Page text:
Hunting stewardship

Field, water and woods.Hunting is more than harvesting game. Hunting is about making deeper and more meaningful connections with Minnesota’s natural resources.

Inherent in hunting is adding your commitment to species and habitat conservation efforts that ensure quality hunting for this and future generations.

You make the difference

Landowners are critical stewards of Minnesota's diverse habitats. Since privately owned land covers more than 75 percent of the state, thoughtful care of private land is an integral part of maintaining and improving our state's unique biodiversity.

Minnesota is richly diverse. Our habitats range from prairie to boreal forest and small, cold water streams to major continental rivers. These habitats provide homes for more than 2,000 native species of birds, mammals, reptiles, amphibians, fish, bees and butterflies. But increasing challenges from development, invasive species and climate change threaten both. By managing your land for habitat, whether it’s your own backyard or the back forty, you can make a difference – today and for future generations.

Support the Nongame Wildlife Program

One of the most innovative and successful programs of its kind in the nation, the Nongame Wildlife Program works to help over 700 species of Minnesota wildlife thrive. You can easily support this program by making a voluntary donation online or on your Minnesota state income tax form. Just look for the loon on your form.

Support prairie initiatives

Native prairie is one of North America's most endangered habitat types. Only a little over 1 percent remains in Minnesota. Prior to European settlement, more than 18 million acres of prairie, with its diverse species and habitats, covered the state. Help do your part to conserve and restore prairie by supporting the Minnesota Prairie Conservation Plan. Its goal is to improve upland and wetland grassland habitats that provide homes to wildlife such as songbirds, prairie chickens, pheasant, waterfowl, ground squirrels, pollinators, and butterflies.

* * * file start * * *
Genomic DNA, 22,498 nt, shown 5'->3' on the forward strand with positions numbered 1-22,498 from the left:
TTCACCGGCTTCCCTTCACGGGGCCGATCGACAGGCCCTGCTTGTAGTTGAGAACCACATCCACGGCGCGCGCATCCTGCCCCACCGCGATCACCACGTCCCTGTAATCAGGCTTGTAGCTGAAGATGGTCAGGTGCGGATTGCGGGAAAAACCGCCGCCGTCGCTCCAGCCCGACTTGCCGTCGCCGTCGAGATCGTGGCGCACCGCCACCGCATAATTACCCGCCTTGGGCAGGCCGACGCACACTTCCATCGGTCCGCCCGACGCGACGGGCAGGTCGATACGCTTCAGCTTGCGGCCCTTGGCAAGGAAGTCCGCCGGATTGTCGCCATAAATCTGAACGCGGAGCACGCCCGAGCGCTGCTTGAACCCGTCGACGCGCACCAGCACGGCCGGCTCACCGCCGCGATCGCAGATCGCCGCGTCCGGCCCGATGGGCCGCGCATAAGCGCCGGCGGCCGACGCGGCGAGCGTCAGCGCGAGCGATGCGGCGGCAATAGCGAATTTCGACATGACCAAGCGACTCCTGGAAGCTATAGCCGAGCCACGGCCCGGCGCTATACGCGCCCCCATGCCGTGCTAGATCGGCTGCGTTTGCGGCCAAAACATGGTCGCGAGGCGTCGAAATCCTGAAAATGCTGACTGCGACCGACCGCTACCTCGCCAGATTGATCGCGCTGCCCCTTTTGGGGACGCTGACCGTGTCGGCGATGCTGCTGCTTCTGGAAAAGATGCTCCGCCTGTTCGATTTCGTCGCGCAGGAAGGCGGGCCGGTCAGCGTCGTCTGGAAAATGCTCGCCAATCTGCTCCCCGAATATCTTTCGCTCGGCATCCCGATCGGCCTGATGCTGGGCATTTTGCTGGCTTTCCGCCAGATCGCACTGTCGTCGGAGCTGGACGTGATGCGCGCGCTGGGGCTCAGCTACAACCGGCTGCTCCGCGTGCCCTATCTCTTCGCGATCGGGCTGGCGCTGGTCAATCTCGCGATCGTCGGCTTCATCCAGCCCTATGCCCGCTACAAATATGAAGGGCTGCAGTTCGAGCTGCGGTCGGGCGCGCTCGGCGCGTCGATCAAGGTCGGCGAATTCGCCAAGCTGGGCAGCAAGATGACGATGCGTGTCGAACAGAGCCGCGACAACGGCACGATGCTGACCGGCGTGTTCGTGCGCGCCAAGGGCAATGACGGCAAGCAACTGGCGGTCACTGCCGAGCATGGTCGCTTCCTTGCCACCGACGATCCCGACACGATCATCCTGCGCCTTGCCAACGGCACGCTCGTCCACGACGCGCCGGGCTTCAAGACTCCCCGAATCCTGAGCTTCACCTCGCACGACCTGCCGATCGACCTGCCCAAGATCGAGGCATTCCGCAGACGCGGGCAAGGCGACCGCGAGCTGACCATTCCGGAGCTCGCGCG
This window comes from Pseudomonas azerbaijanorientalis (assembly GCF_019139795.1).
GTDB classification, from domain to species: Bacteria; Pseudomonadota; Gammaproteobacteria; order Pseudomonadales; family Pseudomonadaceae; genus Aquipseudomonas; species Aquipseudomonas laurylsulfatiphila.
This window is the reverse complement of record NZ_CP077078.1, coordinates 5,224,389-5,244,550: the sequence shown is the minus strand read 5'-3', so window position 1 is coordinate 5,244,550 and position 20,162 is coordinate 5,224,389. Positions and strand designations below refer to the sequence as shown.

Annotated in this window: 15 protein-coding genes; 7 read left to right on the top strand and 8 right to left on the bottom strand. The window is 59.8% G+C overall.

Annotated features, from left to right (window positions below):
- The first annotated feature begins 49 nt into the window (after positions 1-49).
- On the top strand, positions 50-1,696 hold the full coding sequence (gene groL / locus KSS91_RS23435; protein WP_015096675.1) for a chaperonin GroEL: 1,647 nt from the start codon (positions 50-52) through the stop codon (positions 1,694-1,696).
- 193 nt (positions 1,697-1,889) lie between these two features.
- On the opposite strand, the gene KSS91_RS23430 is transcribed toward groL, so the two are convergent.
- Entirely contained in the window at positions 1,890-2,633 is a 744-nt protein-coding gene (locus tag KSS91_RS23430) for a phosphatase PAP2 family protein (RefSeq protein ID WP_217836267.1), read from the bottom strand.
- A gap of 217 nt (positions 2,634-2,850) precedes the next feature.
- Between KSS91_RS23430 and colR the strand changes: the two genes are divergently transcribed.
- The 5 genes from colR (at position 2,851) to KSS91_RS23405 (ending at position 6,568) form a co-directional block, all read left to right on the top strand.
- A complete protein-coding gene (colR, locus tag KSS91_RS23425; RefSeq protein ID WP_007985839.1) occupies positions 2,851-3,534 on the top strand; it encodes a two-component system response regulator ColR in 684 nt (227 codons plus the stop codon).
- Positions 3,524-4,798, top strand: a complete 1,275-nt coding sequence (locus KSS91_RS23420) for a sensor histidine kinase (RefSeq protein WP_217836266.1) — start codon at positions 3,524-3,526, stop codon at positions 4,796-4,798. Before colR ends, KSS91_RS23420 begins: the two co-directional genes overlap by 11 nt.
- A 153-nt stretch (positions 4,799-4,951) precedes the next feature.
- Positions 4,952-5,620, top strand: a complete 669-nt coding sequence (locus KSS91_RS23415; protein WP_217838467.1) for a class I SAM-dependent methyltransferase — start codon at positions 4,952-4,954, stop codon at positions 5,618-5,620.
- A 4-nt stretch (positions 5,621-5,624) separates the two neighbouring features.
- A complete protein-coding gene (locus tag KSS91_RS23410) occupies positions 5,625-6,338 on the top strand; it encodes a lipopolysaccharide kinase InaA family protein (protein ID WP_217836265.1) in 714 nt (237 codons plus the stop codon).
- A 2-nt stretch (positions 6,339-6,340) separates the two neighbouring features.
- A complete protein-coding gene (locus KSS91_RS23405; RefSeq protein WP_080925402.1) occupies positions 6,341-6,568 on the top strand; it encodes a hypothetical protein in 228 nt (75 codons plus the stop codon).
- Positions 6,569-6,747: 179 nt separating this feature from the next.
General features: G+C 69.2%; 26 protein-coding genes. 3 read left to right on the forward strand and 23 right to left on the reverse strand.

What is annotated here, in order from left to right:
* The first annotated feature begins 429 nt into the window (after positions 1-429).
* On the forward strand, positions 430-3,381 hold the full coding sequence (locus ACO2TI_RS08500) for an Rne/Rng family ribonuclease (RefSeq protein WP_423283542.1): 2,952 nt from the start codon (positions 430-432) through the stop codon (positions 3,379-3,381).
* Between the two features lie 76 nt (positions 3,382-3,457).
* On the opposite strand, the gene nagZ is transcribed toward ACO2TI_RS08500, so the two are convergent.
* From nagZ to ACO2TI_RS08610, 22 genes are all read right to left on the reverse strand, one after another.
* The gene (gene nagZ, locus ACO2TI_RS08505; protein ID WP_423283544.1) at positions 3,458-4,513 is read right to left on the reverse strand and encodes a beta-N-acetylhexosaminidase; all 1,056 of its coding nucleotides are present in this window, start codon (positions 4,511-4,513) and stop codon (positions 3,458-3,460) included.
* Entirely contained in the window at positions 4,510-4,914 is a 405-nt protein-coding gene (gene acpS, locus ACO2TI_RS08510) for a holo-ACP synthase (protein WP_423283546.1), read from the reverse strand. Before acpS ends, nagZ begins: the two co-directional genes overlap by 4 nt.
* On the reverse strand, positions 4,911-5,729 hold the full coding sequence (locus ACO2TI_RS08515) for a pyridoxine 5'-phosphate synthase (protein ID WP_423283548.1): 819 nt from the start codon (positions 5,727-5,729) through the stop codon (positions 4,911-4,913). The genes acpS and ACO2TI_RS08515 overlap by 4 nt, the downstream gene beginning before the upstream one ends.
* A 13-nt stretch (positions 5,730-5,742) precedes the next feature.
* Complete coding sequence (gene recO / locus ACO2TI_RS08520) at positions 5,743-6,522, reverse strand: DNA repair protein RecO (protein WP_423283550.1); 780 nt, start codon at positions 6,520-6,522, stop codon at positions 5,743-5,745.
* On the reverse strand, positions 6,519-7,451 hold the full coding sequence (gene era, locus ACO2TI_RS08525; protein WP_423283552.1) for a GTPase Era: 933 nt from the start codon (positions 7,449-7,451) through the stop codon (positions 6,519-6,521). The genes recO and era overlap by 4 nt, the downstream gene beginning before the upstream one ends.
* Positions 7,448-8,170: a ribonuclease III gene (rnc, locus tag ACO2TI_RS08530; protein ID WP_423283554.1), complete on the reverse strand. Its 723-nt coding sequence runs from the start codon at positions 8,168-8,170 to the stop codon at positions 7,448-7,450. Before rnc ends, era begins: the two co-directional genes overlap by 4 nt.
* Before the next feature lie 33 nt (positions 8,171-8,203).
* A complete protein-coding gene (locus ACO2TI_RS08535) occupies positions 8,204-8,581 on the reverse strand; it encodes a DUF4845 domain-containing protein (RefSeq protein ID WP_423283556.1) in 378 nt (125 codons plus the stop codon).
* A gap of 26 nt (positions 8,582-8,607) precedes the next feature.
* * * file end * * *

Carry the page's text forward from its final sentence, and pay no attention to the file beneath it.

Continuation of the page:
Support wetland conservation

Shallow and sometimes temporary wetlands provide breeding habitat to amphibians and invertebrates as well as waterfowl in early spring. Leaving them intact and functional is important. Draining or filling wetlands – or excavating a deep, open water pond in them – is discouraged and may violate regulations implemented to protect them. There are many wetland habitat types in Minnesota, including alder swamps, wet meadows, marshes and wet prairies.

Purchase a Critical Habitat License Plate

The Critical Habitat Plate was created in 1995 to provide an opportunity for citizens to contribute a nominal amount to conservation of Minnesota's natural resources, and show their commitment and individuality with a special vehicle license plate. The critical habitat plate replaces the standard Minnesota license plate on your vehicle.

You can show everyone you care about our state's natural resources by proudly displaying Minnesota's conservation license plate. With an annual contribution of $30 or more to the Reinvest in Minnesota (RIM) Critical Habitat Program, you will be helping to preserve important wildlife habitat and plant communities such as wetlands, prairies, old growth forests, and endangered orchid sites.

Additionally, contributions over $30 go towards buying and managing important natural habitats, which are preserved as public lands. These lands are open to compatible public use, like hunting, hiking and wildlife watching.

Stop invasive species in their tracks

The best way to protect our natural areas from terrestrial invasive species is to prevent the spread of new invasive species to those areas. You can help prevent the spread. For example, invasive plant seeds can be transported in mud and hay. The eggs and larvae of invasive insects like emerald ash borer can be spread by moving firewood. Before you leave home

  1. Make sure your belongings are free of mud and plant debris
  2. Pack cleaning tools and supplies for your trip (brush or broom, etc.).
  3. Identify sources of local or certified firewood.

Before you leave the trail or site:

  1. Inspect your gear and remove any mud or plant debris.
  2. Dispose of plant debris and weed seeds in the trash.
  3. Leave unused firewood onsite (don't take it home with you).

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